My Runner Story

Here's my runner's story...
I've been a runner on and off for most of my adult life, beginning late in high school with one season stints in track and cross country. I picked running up again when I went back to college to pursue education and ran up until I was eight months pregnant with my son. I unsuccessfully tried to return to running while pushing a crying infant and eventually wiggly toddler, but someone just didn't like simply sitting there while I ran. As a way to scratch my 'Gotta Run' bug, I coach a local Girls on the Run team for two seasons. But life got in the a very abrupt and life-altering way...that led me to choose NOT to run...and then right back to it again.
A little more than a year after graduating with my degree in elementary education, I was facing a lay off when I received a phone call on a day I will never forget. I remember so much about March 18th, 2011: what I was wearing, what I was doing at the exact moment I was summoned to the office of the middle school where I was an English teacher. My husband was at the doctor's office to get the results of some testing he had done earlier in the month...but they wanted me there when he heard the results. An incredibly fast car ride home led us to an examination room and a cancer diagnosis: at the age of 30, my husband was diagnosed with stomach cancer. The next few days were a whirlwind of scheduling and planning a trip to Mayo Clinic. All the while, I was fighting the urge to lace up my shoes and run. I briefly toyed with the idea of packing my running gear that hadn't been touched in months, but dismissed that as frivolous and selfish.

A few days later, found myself in the stairwell of our hotel after learning the news that my husband had a very grim prognosis...several months to a few years. My urge to run was almost primal. I wanted to run...and run away from everything that was tearing my life and my family apart. The stairwell was the only escape I had found where I could shed a few tears in private, so I could at least appear strong for Collin. But I was terrified to run. I was afraid that if I began running, I wouldn't stop. That I would end up running away from a fight that I had made a vow to fight. I couldn't live with myself if I ran way, so I chose to give up running and channel all my efforts in to fighting for Collin's life and my family.
I didn't go cold turkey. I ran a few 5Ks to raise money for cancer research, but I never trained for them. It hurt for a few days afterward, but nothing that really mattered as much as the chemo side-effects I nursed my husband through. But finally, thirteen months after I 'gave up' running, Collin told me to go for a run to burn off my frustration. So I did. And I found a refuge from care-giving and cancer and teaching and every other excuse to which I had clung. Even as Collin lay dying in the hospital, he told me to pack my running shoes 'just in case' I needed to run for a bit. I did pack them. But I didn't use them that night. Instead, I sat for hours watching his last breaths.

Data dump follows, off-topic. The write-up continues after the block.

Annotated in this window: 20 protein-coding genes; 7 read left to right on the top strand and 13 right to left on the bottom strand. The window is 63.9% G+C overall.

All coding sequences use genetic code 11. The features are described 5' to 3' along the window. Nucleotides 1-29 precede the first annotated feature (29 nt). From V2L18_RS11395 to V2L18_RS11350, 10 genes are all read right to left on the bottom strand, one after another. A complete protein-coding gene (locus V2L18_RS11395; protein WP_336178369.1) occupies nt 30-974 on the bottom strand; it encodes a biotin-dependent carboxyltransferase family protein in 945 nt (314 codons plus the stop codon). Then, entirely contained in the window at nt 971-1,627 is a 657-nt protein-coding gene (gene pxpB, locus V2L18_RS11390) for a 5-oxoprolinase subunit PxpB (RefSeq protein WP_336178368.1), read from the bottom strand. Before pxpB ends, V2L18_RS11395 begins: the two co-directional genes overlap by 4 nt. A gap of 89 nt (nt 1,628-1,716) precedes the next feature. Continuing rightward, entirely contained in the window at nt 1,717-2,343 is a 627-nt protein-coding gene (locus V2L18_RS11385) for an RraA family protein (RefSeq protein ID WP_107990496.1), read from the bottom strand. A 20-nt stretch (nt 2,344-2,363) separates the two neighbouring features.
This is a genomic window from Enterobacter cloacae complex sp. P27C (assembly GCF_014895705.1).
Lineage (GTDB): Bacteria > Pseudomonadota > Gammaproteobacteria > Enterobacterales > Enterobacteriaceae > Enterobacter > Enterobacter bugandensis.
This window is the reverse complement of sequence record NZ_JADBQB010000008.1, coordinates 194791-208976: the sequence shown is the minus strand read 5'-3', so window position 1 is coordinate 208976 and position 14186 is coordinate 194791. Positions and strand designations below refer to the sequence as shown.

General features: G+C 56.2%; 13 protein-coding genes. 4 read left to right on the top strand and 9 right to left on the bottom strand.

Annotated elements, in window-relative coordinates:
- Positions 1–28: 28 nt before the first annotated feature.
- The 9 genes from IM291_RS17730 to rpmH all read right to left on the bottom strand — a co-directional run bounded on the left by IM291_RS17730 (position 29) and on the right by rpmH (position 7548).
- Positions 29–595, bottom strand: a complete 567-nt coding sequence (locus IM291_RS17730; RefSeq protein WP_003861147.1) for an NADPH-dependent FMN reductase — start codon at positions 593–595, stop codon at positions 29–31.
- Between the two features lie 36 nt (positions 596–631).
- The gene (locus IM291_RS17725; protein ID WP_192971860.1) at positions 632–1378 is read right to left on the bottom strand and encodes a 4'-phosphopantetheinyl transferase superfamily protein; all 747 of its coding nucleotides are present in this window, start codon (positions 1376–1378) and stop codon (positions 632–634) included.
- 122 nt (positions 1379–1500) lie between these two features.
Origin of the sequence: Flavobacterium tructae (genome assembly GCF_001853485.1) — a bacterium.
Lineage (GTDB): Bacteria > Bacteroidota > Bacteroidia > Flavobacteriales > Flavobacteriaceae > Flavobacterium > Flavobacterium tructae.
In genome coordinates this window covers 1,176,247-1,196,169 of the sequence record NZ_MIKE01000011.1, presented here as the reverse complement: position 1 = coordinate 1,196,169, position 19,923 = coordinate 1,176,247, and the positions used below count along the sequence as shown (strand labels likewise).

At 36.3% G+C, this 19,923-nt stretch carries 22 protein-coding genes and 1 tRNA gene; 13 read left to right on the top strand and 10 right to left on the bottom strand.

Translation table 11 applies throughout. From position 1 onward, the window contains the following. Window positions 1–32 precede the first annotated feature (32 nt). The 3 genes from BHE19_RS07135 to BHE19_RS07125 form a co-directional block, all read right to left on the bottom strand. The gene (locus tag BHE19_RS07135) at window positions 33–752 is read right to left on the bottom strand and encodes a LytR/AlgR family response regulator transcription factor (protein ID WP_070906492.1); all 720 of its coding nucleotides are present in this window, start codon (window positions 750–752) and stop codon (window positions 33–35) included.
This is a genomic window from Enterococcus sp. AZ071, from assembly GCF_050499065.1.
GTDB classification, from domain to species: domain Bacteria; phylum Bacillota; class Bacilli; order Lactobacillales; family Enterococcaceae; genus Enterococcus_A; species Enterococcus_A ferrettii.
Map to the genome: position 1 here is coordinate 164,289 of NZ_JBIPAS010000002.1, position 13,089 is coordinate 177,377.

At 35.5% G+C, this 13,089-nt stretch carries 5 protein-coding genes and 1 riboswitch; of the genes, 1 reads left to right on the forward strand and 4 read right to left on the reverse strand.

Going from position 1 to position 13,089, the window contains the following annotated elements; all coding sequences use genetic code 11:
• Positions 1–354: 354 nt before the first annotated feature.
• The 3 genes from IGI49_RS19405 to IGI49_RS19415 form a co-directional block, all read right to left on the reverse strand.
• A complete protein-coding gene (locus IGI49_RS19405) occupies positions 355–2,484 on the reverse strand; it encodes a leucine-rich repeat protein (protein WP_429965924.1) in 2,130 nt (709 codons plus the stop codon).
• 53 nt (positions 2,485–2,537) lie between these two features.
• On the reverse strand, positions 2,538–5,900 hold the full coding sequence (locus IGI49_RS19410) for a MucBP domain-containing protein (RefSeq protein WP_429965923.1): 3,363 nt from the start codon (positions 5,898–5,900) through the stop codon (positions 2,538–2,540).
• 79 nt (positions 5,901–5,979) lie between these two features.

In the few days after his death, I had very little motivation to do much other than care for our son. But my sister Erin and cousin Sarah showed up and went running, practically dragging me with them. And I haven't stopped since. Pounding the pavement around the apple orchards and asparagus field that surrounded my home became my grief therapy. My anger and frustration at the world and my 'only-parent' status fell off my shoulders and fell miles behind me.
Spring turned to summer, autumn, and eventually I was faced with a question: How would I run in the winter? I had toyed with the idea of running on a treadmill over the winter months, but couldn't quite stomach it. And then I saw a Facebook post about a half-marathon for only women: the first annual Gazelle Girl Half Marathon. The longest race I had ever run was a local 10K just a few months before. I thought to myself, "If there was ever a time to be crazy, might as well start now." So I signed up, bought some cold weather running gear and never looked back.

On April 13th, 2013, braving heartache, self-doubt, snow, sleet, and a flooding Grand River, I completed the Gazelle Girl Half Marathon in 1:55:57...under my goal of two hours. A few weeks later marked the one-year anniversary of my late-husband's death and a one full year of running. But I was no longer running for therapy or grief. I was running because it was my 'me-time' and other women in my life began running because they saw me running.

Now I have completed five half marathons, a 25K, more 5Ks and 10Ks than I can count, and my racing bib rack is overflowing.  I am also a member of the Oiselle Flock, a sisterhood of runners spanning across the country.  This is a far cry from the widow I was two and a half years ago. Running helped me piece a shattered life back together; rebuild myself as a stronger woman, mother, teacher, and friend. I don't even thing about how vastly different my life would have been without running...

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